As is indicated by a broken line a capacitor 26 can be connected in a conventional manner to the junction S so that across the capacitor 26 a time average of the signal S2 is formed by which the voltage-controlled oscillator is controlled.
FIG. 3a shows a preferred embodiment of a phase comparator 3 for use in a circuit arrangement in accordance with the invention. The input pulses A to be applied to the phase comparator 3 need not necessarily form a regular periodic signal. The phase comparator 3 comprises a D type flipflop 31, a pulse delaying element 32, an exclusive-OR gate 33 and a combinatory network itself comprising an AND gate 34, an inverting AND gate 35 and an inverter 36. The D flipflop 31, the delaying element 32 and the exclusive-OR gate 33 are identical to the components shown in FIG. 2a as well as the clock and input pulses CK and A applied thereto so that the output signal I of the exclusive-OR gate 33 (see FIG. 3b) is the same as the signal I of FIG. 2b and FIG. 2a. The signal I is applied to the two AND gates 34 and 35 and the clock pulses CK are applied directly to the inverter 36, and through the inverter 36 to the AND gate 34. The AND gates produce therefrom a first and a second signal K and L of the combinatory network 3A (see FIG. 3b), which are applied through two (identical) resistors R31 and R32 to the junction S and produce a control signal S3. It should be noted that the first signal K has a constant, logical high "1" level, when the oscillator (not shown) is lagging (after the instant t3, FIG. 3b) and has negative pulses (logical "0" level) when the oscillator is leading (FIG. 3b prior to instant t3). The second signal L has a constant logical "0" level when the oscillator is leading (prior to instant t3 in FIG. 3b) and when the oscillator is lagging (after t3), the second signal has positive pulses (logical "1" level). The control-signal S3 (half the sum of the output signals K and L) produced at the junction is the same as the control signal S2 (see FIGS. 2a and 2b). Of course, also in this case a time average of the control signal S3 is obtained with the aid of a capacitor 37 for controlling the oscillator.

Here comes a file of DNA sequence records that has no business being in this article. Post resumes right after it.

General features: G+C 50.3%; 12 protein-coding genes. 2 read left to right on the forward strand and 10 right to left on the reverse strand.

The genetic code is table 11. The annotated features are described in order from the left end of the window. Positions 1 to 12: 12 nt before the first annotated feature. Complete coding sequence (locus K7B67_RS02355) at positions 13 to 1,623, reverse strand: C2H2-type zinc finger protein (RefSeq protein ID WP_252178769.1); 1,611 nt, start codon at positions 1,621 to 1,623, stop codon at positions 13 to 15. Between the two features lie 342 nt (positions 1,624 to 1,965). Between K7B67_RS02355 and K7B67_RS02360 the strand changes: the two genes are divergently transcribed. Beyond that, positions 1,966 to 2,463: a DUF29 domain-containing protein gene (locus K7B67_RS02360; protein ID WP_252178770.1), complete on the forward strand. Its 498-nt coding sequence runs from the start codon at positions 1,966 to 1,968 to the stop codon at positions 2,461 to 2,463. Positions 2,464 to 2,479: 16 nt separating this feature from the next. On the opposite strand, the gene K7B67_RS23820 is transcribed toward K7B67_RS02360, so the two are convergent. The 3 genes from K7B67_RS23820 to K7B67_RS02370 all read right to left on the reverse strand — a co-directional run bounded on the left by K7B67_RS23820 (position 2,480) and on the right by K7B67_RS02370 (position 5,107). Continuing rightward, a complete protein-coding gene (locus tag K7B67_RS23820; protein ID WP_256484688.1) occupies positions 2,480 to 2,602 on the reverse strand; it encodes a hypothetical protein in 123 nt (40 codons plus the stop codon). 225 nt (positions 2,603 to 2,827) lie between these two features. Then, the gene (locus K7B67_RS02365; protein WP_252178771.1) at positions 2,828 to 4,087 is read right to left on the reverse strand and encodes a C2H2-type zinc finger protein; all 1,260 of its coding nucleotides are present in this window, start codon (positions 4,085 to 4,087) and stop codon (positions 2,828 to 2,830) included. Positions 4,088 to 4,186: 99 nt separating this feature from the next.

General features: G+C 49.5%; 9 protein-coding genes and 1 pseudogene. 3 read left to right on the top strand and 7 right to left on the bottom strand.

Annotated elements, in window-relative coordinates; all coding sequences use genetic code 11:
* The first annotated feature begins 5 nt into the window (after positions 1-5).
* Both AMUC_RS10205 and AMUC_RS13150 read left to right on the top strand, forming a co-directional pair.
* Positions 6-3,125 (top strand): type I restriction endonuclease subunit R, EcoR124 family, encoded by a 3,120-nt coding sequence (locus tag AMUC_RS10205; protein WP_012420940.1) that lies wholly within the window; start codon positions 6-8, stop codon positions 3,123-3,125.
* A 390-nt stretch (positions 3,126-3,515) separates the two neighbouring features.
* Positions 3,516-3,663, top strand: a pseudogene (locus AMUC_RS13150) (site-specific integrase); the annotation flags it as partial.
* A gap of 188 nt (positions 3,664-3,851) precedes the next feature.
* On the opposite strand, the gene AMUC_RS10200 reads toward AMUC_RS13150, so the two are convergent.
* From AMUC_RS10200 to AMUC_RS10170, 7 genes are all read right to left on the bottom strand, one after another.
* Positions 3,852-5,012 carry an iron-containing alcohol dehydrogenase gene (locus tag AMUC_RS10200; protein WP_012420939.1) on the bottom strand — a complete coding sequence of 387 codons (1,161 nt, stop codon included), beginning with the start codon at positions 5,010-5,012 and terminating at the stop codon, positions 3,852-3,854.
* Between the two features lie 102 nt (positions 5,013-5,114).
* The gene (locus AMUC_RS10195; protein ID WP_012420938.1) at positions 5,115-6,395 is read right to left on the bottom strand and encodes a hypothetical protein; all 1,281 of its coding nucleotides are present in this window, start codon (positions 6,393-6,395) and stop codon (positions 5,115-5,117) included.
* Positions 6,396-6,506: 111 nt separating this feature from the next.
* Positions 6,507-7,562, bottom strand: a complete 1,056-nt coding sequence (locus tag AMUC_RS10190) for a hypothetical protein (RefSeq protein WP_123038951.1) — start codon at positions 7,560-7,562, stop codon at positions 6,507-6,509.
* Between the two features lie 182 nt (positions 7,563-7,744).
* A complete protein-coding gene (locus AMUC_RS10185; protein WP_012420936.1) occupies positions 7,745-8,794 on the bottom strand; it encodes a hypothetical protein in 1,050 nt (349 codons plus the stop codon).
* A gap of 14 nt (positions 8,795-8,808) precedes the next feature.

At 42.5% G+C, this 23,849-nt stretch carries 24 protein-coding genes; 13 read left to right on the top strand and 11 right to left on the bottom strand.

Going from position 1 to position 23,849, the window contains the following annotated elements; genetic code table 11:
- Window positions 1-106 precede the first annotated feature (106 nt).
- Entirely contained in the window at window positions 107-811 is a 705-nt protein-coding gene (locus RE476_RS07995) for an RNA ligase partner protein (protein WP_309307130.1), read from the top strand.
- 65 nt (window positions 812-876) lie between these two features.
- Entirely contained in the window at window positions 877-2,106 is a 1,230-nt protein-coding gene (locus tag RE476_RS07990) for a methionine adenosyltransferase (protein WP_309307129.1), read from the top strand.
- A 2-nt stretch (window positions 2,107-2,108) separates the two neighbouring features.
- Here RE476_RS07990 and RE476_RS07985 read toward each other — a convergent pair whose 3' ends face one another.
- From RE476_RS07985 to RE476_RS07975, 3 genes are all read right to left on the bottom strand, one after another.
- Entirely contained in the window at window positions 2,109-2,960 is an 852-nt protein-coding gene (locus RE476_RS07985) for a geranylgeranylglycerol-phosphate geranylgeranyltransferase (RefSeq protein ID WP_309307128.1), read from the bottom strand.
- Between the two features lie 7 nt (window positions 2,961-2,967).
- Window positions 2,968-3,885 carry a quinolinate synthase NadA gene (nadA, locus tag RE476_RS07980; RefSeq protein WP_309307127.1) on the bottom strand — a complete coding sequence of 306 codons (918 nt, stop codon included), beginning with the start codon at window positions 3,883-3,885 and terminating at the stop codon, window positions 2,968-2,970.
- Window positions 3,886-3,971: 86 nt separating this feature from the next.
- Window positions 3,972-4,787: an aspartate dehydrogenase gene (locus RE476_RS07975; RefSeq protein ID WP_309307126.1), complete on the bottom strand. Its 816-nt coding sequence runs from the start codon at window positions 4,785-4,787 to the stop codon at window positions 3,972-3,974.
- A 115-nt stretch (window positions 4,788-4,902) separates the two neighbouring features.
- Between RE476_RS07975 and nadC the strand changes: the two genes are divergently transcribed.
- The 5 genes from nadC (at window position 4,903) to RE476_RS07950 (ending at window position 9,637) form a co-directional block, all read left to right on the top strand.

FIG. 4 shows an embodiment of a combinatory network 4 to be used in the phase comparator of FIG. 3. The network 4 receives the signals I and CK (see FIGS. 3a and 3b) and comprises two inverting gates 44, 45 and an inverter 46. The clock pulses CK are applied to the inverting AND gate 44 as well as to the inverting OR gate 45. The I signal is applied directly to the inverter AND gate 44 and via the inverting 46 to the inverting OR gate. From the incoming signals I and CK the gates 44 and 45 produce a first and a second signal K and L, which are identical to the output signals K and L of FIGS. 3a and 3b. The signals K and L of FIG. 4 could, therefore, be joined to form a control signal in the same manner as is indicated in FIG. 3a. FIG. 4 shows a variant in which the ("negative") and the ("positive") pulses in the signals K and L control switches 42 and 43 respectively. Through the switch 42 or the switch 43 a capacitor 47 is charged or discharged by a current i supplied by a current source 48 or a current source 49. The control signal S4 built up across the capacitor 47 is again the time-mean signal of the control signal S3 shown in FIG. 3b.
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|U.S. Classification||327/159, 327/12, 327/5|
|International Classification||H03L7/085, H03L7/089, H03K5/26|
|Cooperative Classification||H03L7/089, H03L7/085|
|European Classification||H03L7/089, H03L7/085|
|1 Aug 1985||AS||Assignment|
Owner name: U.S. PHILIPS CORPORATION 100 EAST 42ND STREET, NEW
Free format text: ASSIGNMENT OF ASSIGNORS INTEREST.;ASSIGNORS:VREEKEN, ROELOF;DE NIET, EDMOND;RIJCKAERT, ALBERT M. A.;REEL/FRAME:004433/0757;SIGNING DATES FROM 19850701 TO 19850710
|1 Feb 1991||FPAY||Fee payment|
Year of fee payment: 4
|6 Feb 1995||FPAY||Fee payment|
Year of fee payment: 8
|16 Mar 1999||REMI||Maintenance fee reminder mailed|
|22 Aug 1999||LAPS||Lapse for failure to pay maintenance fees|
|2 Nov 1999||FP||Expired due to failure to pay maintenance fee|
Effective date: 19990825